Although many of Coleridge-Taylor’s works resemble the style of white English composers, even from his student days he was interested in reflecting his African heritage.  In this last pursuit, Coleridge-Taylor looked to African-Americans.  He found inspiration from the Fisk Jubilee Singers, a gospel chorus from Fisk University in Nashville, Tennessee, that had toured in England.  Coleridge-Taylor also partnered with African-American poet Paul Lawrence Dunbar, whom he met in London in 1896, to set some of Dunbar’s poems to music.  And he composed some African-themed orchestral works.  The overture to Hiawatha’s Wedding Feast even incorporates strains from the African-American spiritual “Nobody Knows the Trouble I’ve Seen”  and the composer used melodies of African-American spirituals in his “Twenty-Four Negro Melodies, P. 59” for piano.  Contemporaries reported that he advocated for black classical music.

U.S. Reach

Hiawatha’s Wedding Feast was performed in the U.S. before Coleridge-Taylor’s tours here in 1904, 1906, and 1910.  The Ann Arbor, Michigan Argus-Democrat of December 15, 1899 announced a December 18 performance by the Choral Union with the Chicago Festival Orchestra.  The Chicago Apollo Club on April 15, 1901, at the Chicago National College of Music, presented the premiere Chicago performance of the cantata which “is creating quite a furore both in England and in this country”, the monthly magazine Music reported.  Also in 1901, the African-American Samuel Coleridge-Taylor Choral Society of the District of Columbia was founded specifically to perform Hiawatha and it invited the composer to conduct the piece when he would tour the U.S. which he did for the first time in November 1904.  In an unusual honor at the time for an individual of African descent, President Theodore Roosevelt received Coleridge-Taylor at the White House during the composer’s 1906 visit.

The composer was well-known and respected among African-American communities in the early 20th century, much as Martin Luther King, Jr., and Malcolm X are well known today.  Schools were named after him, including The Historic Samuel Coleridge-Taylor Elementary School in Baltimore, Maryland, and Coleridge-Taylor Montessori Elementary School in Louisville, Kentucky.

In a spring 1908 letter to Coleridge-Taylor, the honorary treasurer of the S. Coleridge-Taylor Choral Society summed up African-Americans’ high regard for the composer and his cantata: “In composing Hiawatha you have done the coloured of the U.S. a service which, I am sure, you never dreamed of when composing it.  It acts as a source of inspiration for us, not only musically but in other lines of endeavor. When we are going to have a Hiawatha concert here, for at least one month we seem, as it were, to be lifted above the clouds of American colour prejudice, and to live there wholly oblivious of its disadvantages, and indeed of most of our other troubles.”

Chicago Pleasure

During his visits to Chicago in late November/early December 1904 and 1906, Coleridge-Taylor conducted a program of his shorter pieces but not Hiawatha’s Wedding Feast.  Although the composer’s 1904 Chicago concert was arranged with only 10 days’ notice, the hall was full.  Reportedly, the Chicago concert pleased him more than the others:  “My best time was in Chicago.  The audience was made up almost entirely of those whom you would call really musical people, and there was no mistaking the immense German element among the listeners. Coloured people always put in a large attendance, and they were most enthusiastic.”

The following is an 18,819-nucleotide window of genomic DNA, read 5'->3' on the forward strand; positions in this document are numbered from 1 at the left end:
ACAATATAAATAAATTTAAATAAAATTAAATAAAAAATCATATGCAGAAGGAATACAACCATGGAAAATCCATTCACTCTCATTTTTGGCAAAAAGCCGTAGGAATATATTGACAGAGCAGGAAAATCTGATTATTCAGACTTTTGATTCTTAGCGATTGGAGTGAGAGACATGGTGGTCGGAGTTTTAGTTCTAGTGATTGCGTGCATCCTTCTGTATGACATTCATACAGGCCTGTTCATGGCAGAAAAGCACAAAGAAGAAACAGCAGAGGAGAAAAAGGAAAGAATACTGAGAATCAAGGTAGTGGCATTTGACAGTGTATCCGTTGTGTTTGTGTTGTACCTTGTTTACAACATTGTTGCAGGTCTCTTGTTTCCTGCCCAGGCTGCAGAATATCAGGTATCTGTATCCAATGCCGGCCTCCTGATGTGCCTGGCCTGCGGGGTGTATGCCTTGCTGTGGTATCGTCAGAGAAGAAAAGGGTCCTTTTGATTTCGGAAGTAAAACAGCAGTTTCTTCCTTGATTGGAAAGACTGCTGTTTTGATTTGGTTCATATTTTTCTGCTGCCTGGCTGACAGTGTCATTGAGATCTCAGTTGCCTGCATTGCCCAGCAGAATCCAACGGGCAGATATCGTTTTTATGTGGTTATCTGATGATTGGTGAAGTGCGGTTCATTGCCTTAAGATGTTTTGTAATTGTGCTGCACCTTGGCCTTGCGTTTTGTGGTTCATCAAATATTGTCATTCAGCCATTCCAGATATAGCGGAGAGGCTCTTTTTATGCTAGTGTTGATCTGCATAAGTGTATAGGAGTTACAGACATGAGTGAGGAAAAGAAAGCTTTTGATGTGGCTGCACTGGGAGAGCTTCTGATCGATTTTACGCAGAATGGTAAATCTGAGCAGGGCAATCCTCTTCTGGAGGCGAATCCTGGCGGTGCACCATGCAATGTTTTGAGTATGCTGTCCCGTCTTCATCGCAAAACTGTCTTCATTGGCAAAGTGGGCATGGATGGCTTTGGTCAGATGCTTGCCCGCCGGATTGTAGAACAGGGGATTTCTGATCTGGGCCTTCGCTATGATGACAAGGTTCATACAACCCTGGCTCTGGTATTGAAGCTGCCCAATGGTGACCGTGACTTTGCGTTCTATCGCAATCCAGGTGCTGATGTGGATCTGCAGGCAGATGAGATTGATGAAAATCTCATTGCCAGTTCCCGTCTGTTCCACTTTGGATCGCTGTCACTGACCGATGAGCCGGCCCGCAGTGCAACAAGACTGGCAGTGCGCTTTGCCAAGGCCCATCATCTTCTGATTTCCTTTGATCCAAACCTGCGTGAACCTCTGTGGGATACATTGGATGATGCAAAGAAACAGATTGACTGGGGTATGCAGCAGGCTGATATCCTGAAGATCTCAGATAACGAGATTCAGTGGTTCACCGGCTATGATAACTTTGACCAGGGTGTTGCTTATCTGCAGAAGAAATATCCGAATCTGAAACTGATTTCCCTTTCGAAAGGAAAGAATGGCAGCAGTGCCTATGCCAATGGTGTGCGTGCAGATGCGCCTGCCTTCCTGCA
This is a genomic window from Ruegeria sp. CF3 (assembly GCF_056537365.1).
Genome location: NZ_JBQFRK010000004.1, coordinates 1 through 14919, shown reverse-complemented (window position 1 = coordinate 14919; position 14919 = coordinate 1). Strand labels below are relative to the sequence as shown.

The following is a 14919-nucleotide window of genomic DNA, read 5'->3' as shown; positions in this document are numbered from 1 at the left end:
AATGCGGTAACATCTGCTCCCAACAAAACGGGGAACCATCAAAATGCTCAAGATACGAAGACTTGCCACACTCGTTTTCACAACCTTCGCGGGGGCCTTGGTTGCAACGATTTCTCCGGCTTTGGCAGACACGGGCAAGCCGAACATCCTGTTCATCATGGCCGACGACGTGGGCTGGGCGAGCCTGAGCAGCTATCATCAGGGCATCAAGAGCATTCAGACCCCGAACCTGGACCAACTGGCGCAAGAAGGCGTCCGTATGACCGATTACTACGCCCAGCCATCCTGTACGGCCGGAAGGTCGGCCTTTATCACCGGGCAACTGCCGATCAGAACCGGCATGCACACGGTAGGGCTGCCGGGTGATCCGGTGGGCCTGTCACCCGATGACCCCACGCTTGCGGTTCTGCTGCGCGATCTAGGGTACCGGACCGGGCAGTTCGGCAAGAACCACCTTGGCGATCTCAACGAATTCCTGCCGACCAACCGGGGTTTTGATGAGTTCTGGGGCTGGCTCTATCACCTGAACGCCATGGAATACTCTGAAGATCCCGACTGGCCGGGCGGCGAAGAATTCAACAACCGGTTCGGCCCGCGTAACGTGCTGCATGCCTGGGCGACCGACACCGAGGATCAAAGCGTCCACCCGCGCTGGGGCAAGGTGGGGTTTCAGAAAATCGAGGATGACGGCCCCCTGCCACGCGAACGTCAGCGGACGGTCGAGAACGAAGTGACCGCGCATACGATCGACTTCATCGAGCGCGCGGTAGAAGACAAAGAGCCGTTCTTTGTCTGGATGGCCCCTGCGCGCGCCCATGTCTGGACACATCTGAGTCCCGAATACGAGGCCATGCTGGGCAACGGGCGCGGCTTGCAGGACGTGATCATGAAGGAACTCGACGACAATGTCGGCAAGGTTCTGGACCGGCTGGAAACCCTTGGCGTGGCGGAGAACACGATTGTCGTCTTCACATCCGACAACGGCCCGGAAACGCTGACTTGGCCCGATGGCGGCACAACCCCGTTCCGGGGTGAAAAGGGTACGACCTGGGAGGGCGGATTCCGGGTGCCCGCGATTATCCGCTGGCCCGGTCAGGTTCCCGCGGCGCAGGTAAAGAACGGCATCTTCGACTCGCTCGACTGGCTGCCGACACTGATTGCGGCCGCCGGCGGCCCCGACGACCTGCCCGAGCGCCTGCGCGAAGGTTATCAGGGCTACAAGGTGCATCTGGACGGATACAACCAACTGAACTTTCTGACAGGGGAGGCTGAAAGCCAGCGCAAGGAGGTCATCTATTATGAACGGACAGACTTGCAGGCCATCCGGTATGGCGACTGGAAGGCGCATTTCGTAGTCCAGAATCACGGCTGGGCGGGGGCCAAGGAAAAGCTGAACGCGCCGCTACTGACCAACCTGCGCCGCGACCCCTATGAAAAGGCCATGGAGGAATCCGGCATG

Song of Hiawatha Trilogy
A memorial to the composer in his hometown of Croydon (SCT in the center).
Following Hiawatha’s Wedding Feast’s success, Coleridge-Taylor completed two more sections in 1899 and 1900, The Death of Minnehaha, and Hiawatha’s Departure, respectively.  The trilogy, published as The Song of Hiawatha, was first performed in its entirety in 1900 at the Royal Albert Hall. The last two parts never attained the success of Hiawatha’s Wedding Feast.   However, from 1924 until the beginning of World War II, the complete trilogy and the Hiawatha Ballet Music were performed with costumes, scenery, and up to 1,000 performers at the Royal Albert Hall for two weeks annually.  The famous English conductor Sir Malcolm Sargent recorded Hiawatha’s Wedding Feast in 1929 and again in 1961. 

While in modern times Hiawatha’s Wedding Feast, and Coleridge-Taylor’s music, had declined in popularity, interest in black composers has grown most recently spurring new performances and recordings.  On the 100th anniversary of the work’s premiere, it was revived in Boston in 1998.  The Colour of Music Festival in Charleston, South Carolina scheduled a performance for October 21, 2017.

On August 24, 2017, during Chicago’s classical radio station WFMT’s Mid-Day program, host Lisa Flynn played a cut from a new release (Music by Composers of African Descent, or Violin Gems from Black Composers issued summer 2017) by Hungaro-Ethiopian violinist Samuel Nebyu playing Coleridge-Taylor’s Romance, Op. 39.  Again on September 6, 2017, WFMT aired Coleridge-Taylor’s Clarinet Quintet in A.  Rachel Barton, Chicago’s own star violinist, in 1997 released a new recording under the Cedille label of Violin Concertos by Black Composers of the 18th and 19th Centuries including Coleridge-Taylor’s Romance in G Major for Violin and Orchestra.

The British paper The Guardian in a June 2, 2015 article titled “Ten black composers whose work deserve to be heard more often” says of Coleridge-Taylor: “Even better [than Hiawatha’s Wedding Feast] are Coleridge-Taylor’s works for violin and orchestra, which are elegant pieces of fin de siecle romanticism.”

- Program note by Miriam B. Scott